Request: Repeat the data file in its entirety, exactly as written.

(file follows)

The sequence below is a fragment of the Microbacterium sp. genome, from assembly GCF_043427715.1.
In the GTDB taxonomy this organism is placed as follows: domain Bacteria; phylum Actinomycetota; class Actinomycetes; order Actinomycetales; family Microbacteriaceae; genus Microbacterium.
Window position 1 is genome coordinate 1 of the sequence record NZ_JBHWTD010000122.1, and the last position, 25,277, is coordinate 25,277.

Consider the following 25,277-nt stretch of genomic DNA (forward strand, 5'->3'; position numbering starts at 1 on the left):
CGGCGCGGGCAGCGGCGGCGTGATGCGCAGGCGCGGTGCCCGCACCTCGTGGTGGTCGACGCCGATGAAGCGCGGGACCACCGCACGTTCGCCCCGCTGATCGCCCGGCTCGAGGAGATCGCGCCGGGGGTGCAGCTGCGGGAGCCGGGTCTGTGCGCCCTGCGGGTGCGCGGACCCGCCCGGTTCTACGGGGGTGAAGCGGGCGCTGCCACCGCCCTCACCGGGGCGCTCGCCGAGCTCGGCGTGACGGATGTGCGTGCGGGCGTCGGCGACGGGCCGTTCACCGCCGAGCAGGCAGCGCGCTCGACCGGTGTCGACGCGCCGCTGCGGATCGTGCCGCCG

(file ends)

The sequence below is a fragment of the Microbacterium sp. genome, from assembly GCF_043427715.1.
In the GTDB taxonomy this organism is placed as follows: domain Bacteria; phylum Actinomycetota; class Actinomycetes; order Actinomycetales; family Microbacteriaceae; genus Microbacterium.
Window position 1 is genome coordinate 1 of the sequence record NZ_JBHWTD010000122.1, and the last position, 25,277, is coordinate 25,277.

Consider the following 25,277-nt stretch of genomic DNA (forward strand, 5'->3'; position numbering starts at 1 on the left):
CGGCGCGGGCAGCGGCGGCGTGATGCGCAGGCGCGGTGCCCGCACCTCGTGGTGGTCGACGCCGATGAAGCGCGGGACCACCGCACGTTCGCCCCGCTGATCGCCCGGCTCGAGGAGATCGCGCCGGGGGTGCAGCTGCGGGAGCCGGGTCTGTGCGCCCTGCGGGTGCGCGGACCCGCCCGGTTCTACGGGGGTGAAGCGGGCGCTGCCACCGCCCTCACCGGGGCGCTCGCCGAGCTCGGCGTGACGGATGTGCGTGCGGGCGTCGGCGACGGGCCGTTCACCGCCGAGCAGGCAGCGCGCTCGACCGGTGTCGACGCGCCGCTGCGGATCGTGCCGCCG